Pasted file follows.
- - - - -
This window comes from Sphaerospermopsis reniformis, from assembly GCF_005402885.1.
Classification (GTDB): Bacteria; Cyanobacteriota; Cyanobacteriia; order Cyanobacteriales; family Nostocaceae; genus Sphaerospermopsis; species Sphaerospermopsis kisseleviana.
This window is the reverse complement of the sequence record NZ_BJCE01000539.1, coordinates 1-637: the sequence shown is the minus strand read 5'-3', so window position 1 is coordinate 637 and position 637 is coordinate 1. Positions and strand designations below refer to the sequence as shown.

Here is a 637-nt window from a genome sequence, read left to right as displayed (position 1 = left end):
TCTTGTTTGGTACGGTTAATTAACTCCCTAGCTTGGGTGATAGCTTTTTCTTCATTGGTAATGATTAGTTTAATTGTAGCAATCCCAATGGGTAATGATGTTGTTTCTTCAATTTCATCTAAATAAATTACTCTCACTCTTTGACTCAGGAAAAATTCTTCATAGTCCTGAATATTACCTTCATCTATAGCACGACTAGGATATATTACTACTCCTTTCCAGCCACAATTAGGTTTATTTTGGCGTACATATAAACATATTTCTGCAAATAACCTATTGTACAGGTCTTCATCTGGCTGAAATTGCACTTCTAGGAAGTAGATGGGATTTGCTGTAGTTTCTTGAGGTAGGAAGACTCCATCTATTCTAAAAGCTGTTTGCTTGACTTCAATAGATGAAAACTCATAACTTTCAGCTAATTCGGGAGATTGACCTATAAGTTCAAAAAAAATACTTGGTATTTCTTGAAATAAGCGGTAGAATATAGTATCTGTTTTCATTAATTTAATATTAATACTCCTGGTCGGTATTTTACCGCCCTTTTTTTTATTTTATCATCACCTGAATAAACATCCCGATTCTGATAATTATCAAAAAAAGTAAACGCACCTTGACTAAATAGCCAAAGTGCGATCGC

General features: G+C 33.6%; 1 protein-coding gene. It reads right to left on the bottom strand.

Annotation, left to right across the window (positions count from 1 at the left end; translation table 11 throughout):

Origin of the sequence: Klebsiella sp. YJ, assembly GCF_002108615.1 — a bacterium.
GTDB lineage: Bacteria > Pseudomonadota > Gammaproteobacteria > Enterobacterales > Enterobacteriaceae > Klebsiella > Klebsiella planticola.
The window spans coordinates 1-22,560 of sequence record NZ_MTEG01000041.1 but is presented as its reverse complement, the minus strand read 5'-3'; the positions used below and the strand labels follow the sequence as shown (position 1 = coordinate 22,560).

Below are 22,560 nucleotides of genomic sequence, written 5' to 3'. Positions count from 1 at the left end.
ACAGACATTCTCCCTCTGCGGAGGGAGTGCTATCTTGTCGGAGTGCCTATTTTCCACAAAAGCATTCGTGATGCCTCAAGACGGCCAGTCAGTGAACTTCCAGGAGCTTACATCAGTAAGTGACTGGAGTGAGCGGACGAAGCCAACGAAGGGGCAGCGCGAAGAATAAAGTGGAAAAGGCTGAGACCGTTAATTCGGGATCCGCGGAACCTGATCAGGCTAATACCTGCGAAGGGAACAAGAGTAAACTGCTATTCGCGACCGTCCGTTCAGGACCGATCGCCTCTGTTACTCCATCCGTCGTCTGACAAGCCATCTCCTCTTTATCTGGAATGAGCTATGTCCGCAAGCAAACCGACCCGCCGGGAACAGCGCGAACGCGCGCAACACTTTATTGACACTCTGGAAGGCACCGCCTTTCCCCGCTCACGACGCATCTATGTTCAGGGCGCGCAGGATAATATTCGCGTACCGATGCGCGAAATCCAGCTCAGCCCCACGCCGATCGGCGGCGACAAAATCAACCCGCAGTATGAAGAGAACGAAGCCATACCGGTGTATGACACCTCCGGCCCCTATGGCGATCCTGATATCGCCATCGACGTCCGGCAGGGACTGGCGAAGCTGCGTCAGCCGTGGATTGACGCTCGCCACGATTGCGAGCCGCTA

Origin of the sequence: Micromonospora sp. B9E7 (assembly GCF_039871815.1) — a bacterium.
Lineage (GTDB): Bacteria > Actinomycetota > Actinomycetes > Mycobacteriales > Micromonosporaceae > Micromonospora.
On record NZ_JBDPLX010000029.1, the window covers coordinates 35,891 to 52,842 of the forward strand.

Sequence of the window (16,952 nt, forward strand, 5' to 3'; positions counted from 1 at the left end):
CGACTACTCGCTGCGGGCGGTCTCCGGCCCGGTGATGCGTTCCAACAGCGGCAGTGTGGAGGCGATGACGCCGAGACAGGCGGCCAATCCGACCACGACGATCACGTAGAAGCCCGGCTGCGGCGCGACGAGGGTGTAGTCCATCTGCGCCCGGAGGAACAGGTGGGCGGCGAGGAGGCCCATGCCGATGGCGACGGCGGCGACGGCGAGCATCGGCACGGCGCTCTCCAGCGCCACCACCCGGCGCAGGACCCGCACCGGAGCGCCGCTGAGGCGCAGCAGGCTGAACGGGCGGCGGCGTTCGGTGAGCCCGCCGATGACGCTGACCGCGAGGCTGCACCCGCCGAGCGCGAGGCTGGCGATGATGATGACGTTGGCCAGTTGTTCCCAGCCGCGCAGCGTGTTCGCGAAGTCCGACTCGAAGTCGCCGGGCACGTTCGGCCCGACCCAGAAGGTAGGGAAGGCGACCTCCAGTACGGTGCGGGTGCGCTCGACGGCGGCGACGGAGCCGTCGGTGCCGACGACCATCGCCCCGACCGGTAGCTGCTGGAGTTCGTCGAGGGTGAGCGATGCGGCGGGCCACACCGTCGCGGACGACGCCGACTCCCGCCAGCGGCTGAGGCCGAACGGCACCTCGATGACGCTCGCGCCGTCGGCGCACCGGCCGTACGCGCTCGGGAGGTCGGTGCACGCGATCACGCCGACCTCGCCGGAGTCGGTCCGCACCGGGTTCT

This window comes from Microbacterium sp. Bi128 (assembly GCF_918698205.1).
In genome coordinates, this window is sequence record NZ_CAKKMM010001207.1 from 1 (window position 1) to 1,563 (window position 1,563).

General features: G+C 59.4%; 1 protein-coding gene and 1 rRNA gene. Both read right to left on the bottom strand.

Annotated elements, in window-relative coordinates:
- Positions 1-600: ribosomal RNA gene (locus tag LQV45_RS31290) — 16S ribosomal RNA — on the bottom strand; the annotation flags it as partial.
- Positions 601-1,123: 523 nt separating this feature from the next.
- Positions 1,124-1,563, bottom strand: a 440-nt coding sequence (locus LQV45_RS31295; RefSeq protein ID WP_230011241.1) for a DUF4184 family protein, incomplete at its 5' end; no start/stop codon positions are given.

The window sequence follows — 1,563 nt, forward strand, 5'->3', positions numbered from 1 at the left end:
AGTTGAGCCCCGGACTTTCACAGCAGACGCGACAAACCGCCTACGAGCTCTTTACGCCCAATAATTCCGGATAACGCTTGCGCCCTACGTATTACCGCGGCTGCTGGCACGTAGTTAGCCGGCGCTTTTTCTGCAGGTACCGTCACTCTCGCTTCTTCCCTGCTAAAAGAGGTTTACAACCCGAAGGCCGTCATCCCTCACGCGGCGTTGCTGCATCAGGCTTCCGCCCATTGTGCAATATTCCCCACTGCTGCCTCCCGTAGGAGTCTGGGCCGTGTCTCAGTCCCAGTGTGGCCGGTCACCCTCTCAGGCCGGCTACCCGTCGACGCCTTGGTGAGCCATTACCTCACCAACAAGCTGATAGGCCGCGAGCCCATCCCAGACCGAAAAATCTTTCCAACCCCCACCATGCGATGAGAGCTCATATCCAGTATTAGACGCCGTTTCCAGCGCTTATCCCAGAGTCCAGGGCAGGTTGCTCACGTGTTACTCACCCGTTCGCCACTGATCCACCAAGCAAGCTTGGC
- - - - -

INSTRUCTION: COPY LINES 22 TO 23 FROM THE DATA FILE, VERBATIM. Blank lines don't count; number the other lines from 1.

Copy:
- Positions 1-600: ribosomal RNA gene (locus tag LQV45_RS31290) — 16S ribosomal RNA — on the bottom strand; the annotation flags it as partial.
- Positions 601-1,123: 523 nt separating this feature from the next.